Jesus Rejected at Nazareth

thePsalmist on July 5th, 2009

Preached: Sunday 5th July 2009, Good Shepherd, WB

Mark 6: 1-6

This passage in Mark’s gospel is a tricky little number to get to grips with. Everything about it is just plain wrong, and at first glance should deeply unsettle us. In fact, as we gaze long and hard at it we should be unsettled more and more.

This passage tells us as a lot about Jesus, and even more about ourselves in our relationship with Him. If you’ve been struggling in your intimacy with Christ, then Mark 6:1-6 might just hold some answers for you.

The story is set in Jesus’ hometown of Nazareth. Nazareth is not a big place. It’s a tiny back end of nowhere sort of village. In fact when Nathanael (Bartholomew in the other Gospels) was called to follow Jesus, his response was “Can anything good come out of Nazareth?” (John 1:46). So you want to be thinking of quiet rural village where everyone knows everyone else’s business intimately across many generations, rather than a bustling metrolpolis. In this setting EVERYONE knew who Jesus was. They’d seen him grow up. They’d eaten meals with him, maybe he’d slept over at their houses as a kid. They’d watched him grow through childhood into adolescence, known his mum and dad, and more importantly, known the questions and the gossip surrounding his birth. “oooh, that Mary – she’s looking bigger than last month and she’s not even married. That Jospeh will never have anything to do with her now!” And then the continuing gossip surrounding them when they finally return from their trek to Bethlehem and excursion into Egypt. They return with a young boy called Jesus, Yeshua and try to settle into the community once again. People whispering , gossiping, wondering what went on.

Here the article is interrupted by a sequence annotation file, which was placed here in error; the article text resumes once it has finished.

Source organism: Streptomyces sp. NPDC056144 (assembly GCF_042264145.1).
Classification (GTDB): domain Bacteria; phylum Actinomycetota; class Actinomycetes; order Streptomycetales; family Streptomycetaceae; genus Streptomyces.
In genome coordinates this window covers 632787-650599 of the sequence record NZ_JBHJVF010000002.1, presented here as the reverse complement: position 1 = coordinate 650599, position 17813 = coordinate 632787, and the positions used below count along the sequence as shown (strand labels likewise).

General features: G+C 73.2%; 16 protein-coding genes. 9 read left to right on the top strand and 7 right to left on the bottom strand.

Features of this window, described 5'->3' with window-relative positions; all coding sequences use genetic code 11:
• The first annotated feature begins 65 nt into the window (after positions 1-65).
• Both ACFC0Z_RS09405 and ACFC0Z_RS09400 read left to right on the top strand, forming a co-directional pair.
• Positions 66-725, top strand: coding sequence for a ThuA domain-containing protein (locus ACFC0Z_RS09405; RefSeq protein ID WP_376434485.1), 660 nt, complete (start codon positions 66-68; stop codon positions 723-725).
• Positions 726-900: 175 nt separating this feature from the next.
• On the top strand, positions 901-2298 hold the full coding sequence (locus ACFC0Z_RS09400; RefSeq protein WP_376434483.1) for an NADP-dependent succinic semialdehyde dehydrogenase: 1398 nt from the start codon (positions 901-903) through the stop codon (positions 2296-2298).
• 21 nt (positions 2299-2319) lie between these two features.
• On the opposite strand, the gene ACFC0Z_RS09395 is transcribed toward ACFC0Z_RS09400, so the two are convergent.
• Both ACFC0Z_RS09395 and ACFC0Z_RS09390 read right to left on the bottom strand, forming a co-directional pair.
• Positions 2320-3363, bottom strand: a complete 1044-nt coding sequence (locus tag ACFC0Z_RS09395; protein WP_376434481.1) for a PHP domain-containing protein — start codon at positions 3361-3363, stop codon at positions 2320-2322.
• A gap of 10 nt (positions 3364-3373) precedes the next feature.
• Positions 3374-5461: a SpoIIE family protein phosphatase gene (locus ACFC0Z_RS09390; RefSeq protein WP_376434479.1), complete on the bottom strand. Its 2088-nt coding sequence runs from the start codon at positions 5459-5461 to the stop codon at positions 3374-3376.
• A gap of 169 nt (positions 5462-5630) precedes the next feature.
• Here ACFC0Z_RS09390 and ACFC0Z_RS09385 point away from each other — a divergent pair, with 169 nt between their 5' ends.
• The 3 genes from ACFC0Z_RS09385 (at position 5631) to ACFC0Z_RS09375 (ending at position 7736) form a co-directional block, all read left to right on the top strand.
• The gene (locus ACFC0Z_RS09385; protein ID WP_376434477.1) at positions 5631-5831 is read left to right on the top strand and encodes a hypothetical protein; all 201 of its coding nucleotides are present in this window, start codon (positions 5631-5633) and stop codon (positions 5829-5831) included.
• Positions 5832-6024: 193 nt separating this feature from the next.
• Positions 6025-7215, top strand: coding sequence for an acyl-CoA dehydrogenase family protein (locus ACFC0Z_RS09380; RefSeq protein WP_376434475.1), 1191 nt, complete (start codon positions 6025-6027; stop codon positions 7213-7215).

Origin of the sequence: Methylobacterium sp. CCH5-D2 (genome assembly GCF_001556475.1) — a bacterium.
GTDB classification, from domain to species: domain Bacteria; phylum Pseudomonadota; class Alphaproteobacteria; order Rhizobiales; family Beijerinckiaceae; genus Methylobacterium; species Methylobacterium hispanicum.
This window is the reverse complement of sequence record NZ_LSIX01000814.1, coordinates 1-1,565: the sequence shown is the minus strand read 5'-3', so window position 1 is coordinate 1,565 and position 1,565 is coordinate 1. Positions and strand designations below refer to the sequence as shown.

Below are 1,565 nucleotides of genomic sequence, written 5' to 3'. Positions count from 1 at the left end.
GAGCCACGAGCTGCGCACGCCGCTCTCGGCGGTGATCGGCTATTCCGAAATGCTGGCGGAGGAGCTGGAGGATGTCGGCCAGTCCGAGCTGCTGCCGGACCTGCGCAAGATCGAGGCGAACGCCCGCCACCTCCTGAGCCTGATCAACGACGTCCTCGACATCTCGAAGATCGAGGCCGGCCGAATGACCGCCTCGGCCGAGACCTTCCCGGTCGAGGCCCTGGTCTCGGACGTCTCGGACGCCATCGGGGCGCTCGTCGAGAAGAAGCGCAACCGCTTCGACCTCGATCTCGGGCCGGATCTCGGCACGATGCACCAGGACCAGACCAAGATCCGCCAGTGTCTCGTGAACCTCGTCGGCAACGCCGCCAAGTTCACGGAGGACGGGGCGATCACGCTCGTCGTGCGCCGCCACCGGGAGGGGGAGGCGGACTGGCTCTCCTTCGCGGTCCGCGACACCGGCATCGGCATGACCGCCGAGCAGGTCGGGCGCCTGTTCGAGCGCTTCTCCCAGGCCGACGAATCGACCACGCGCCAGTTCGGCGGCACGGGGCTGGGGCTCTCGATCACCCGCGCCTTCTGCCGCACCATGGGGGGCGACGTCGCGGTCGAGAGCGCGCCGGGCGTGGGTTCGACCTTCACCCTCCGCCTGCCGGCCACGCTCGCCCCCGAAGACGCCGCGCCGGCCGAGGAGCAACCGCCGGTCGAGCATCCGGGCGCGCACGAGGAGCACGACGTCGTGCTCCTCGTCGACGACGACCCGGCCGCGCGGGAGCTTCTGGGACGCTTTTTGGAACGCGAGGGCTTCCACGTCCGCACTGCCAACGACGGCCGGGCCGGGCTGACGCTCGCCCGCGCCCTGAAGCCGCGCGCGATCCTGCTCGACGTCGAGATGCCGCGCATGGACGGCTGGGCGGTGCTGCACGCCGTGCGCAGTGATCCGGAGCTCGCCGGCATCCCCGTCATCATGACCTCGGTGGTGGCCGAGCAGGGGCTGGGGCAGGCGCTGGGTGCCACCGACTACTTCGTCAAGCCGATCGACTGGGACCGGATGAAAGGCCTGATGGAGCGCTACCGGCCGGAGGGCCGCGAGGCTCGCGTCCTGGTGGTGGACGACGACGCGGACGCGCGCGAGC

Mary and Joseph treasuring the events around Jesus’ birth in their hearts (Luke 2:19) and perhaps not letting on just what had happened.

So in his home town Jesus was known for his questionable beginnings perhaps. It seems that by his middle childhood he was accepted because when he was lost to his parents after visiting the temple they had just naturally thought he was off somewhere with the rest of their community, among his friends and theirs (Luke 3:44).

The trouble is as he grew up Jesus was known too well … or at least his humanity was known too well.

For us, one of our problems in relating to Jesus is that we have a hard time knowing just who and what to relate to. Do we relate to Him as God – creator of the universe, awesome, almighty, majestic, …terrifyingly holy? Or do we relate to Him as man, humble, carpenter, servant, friend?